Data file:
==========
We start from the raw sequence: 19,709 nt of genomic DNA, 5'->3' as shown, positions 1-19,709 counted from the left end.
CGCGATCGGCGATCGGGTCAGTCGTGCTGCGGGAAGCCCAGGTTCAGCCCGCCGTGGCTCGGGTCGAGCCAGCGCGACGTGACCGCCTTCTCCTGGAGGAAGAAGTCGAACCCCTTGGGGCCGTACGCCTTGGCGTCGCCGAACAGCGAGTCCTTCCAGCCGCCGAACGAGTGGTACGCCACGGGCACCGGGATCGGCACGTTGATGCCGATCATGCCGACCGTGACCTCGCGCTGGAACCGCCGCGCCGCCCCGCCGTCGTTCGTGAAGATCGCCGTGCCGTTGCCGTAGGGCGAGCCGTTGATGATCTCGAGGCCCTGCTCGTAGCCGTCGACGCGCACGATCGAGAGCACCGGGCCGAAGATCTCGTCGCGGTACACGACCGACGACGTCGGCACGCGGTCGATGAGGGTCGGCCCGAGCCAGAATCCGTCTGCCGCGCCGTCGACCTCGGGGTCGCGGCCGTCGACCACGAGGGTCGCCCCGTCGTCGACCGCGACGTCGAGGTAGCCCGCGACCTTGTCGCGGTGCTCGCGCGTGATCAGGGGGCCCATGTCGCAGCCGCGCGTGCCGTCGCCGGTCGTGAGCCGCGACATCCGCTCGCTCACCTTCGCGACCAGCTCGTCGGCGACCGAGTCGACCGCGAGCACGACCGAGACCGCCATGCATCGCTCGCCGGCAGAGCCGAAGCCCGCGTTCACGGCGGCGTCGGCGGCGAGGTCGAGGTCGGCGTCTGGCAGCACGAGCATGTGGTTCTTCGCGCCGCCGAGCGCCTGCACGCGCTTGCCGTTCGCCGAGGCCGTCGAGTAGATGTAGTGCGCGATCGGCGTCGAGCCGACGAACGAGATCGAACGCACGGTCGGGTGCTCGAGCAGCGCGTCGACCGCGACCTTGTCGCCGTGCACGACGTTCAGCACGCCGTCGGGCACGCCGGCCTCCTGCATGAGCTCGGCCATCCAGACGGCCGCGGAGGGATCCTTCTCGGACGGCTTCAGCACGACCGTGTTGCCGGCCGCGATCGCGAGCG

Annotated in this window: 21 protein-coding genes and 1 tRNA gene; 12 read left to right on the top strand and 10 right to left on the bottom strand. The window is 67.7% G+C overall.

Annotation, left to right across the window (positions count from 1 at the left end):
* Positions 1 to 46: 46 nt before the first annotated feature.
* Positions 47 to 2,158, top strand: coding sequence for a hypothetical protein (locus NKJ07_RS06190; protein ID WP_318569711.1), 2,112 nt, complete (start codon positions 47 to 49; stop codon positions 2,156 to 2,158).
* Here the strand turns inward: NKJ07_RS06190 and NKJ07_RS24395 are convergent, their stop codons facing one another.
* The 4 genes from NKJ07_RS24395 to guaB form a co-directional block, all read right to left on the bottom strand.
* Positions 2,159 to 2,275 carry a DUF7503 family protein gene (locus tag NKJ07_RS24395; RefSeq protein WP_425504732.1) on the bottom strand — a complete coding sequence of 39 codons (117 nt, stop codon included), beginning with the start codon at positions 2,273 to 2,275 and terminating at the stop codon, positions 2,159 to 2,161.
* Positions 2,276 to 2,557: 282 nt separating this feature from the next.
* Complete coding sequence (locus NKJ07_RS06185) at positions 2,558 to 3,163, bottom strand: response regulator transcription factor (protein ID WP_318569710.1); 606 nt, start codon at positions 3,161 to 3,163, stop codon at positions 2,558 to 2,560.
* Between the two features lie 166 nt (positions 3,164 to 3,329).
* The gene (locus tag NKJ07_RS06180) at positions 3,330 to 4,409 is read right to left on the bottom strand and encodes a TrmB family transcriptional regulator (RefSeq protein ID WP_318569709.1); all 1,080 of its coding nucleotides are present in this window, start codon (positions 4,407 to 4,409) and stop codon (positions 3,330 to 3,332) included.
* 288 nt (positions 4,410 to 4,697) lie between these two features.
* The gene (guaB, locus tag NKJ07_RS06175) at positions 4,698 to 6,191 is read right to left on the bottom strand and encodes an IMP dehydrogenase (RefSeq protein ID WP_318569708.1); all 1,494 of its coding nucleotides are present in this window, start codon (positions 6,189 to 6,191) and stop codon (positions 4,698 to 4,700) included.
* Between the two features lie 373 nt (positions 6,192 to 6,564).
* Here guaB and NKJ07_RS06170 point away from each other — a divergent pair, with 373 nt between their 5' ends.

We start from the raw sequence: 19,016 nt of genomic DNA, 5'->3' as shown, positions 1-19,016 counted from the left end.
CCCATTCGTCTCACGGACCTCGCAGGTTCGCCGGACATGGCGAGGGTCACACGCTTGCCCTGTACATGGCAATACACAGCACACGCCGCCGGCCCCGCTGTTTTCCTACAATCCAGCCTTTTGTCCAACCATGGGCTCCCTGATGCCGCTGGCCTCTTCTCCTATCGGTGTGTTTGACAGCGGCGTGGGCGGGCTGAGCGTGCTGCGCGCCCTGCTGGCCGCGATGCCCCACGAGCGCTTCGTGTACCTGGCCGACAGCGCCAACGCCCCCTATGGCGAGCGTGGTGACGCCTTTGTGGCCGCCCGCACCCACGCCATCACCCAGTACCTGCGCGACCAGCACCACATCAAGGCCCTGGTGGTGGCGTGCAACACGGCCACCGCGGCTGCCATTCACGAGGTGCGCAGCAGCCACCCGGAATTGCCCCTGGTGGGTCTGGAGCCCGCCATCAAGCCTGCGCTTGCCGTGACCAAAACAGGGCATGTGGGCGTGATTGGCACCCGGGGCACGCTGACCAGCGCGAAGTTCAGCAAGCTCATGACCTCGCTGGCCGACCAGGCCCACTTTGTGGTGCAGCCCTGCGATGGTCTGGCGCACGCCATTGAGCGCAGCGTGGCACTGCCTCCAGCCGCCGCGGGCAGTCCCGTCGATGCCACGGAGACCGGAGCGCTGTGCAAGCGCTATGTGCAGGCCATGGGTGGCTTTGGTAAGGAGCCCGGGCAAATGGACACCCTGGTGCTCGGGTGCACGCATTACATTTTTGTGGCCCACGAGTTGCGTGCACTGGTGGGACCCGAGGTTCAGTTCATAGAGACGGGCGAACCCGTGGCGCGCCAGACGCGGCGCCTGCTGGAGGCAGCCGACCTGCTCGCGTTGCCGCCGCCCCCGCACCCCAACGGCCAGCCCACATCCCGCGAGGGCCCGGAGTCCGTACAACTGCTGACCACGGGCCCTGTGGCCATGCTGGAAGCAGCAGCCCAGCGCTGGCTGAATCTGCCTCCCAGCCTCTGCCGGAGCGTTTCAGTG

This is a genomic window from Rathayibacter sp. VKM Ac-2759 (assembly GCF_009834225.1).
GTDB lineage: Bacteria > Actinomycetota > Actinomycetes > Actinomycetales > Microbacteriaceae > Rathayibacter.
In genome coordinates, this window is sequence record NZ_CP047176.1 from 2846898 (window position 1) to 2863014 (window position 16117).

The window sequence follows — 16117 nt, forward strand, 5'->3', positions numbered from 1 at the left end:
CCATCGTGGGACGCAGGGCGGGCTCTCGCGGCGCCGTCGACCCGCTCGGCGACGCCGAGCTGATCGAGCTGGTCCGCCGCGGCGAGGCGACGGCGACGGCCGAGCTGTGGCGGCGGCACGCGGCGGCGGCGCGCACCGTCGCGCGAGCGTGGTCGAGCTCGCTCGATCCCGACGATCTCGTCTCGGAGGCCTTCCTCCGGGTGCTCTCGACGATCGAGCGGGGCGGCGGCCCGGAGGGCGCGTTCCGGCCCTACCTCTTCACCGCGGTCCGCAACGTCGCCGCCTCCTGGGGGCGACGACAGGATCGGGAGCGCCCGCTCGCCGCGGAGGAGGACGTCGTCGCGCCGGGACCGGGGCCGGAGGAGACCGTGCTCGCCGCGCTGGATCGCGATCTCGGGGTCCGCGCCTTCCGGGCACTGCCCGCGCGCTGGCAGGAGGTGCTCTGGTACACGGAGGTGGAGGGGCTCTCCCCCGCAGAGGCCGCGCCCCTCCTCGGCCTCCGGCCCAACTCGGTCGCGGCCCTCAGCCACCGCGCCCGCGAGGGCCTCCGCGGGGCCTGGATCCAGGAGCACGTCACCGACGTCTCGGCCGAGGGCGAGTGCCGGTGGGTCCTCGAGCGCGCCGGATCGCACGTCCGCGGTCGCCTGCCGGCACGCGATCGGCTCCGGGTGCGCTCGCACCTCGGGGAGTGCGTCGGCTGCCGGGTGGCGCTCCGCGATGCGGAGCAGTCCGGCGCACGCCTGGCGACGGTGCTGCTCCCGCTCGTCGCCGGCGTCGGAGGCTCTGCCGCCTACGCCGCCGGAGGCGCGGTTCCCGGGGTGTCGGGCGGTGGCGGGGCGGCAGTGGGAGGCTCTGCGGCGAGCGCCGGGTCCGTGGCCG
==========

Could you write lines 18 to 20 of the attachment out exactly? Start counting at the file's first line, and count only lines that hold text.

We start from the raw sequence: 19,016 nt of genomic DNA, 5'->3' as shown, positions 1-19,016 counted from the left end.
CCCATTCGTCTCACGGACCTCGCAGGTTCGCCGGACATGGCGAGGGTCACACGCTTGCCCTGTACATGGCAATACACAGCACACGCCGCCGGCCCCGCTGTTTTCCTACAATCCAGCCTTTTGTCCAACCATGGGCTCCCTGATGCCGCTGGCCTCTTCTCCTATCGGTGTGTTTGACAGCGGCGTGGGCGGGCTGAGCGTGCTGCGCGCCCTGCTGGCCGCGATGCCCCACGAGCGCTTCGTGTACCTGGCCGACAGCGCCAACGCCCCCTATGGCGAGCGTGGTGACGCCTTTGTGGCCGCCCGCACCCACGCCATCACCCAGTACCTGCGCGACCAGCACCACATCAAGGCCCTGGTGGTGGCGTGCAACACGGCCACCGCGGCTGCCATTCACGAGGTGCGCAGCAGCCACCCGGAATTGCCCCTGGTGGGTCTGGAGCCCGCCATCAAGCCTGCGCTTGCCGTGACCAAAACAGGGCATGTGGGCGTGATTGGCACCCGGGGCACGCTGACCAGCGCGAAGTTCAGCAAGCTCATGACCTCGCTGGCCGACCAGGCCCACTTTGTGGTGCAGCCCTGCGATGGTCTGGCGCACGCCATTGAGCGCAGCGTGGCACTGCCTCCAGCCGCCGCGGGCAGTCCCGTCGATGCCACGGAGACCGGAGCGCTGTGCAAGCGCTATGTGCAGGCCATGGGTGGCTTTGGTAAGGAGCCCGGGCAAATGGACACCCTGGTGCTCGGGTGCACGCATTACATTTTTGTGGCCCACGAGTTGCGTGCACTGGTGGGACCCGAGGTTCAGTTCATAGAGACGGGCGAACCCGTGGCGCGCCAGACGCGGCGCCTGCTGGAGGCAGCCGACCTGCTCGCGTTGCCGCCGCCCCCGCACCCCAACGGCCAGCCCACATCCCGCGAGGGCCCGGAGTCCGTACAACTGCTGACCACGGGCCCTGTGGCCATGCTGGAAGCAGCAGCCCAGCGCTGGCTGAATCTGCCTCCCAGCCTCTGCCGGAGCGTTTCAGTG

This is a genomic window from Rathayibacter sp. VKM Ac-2759 (assembly GCF_009834225.1).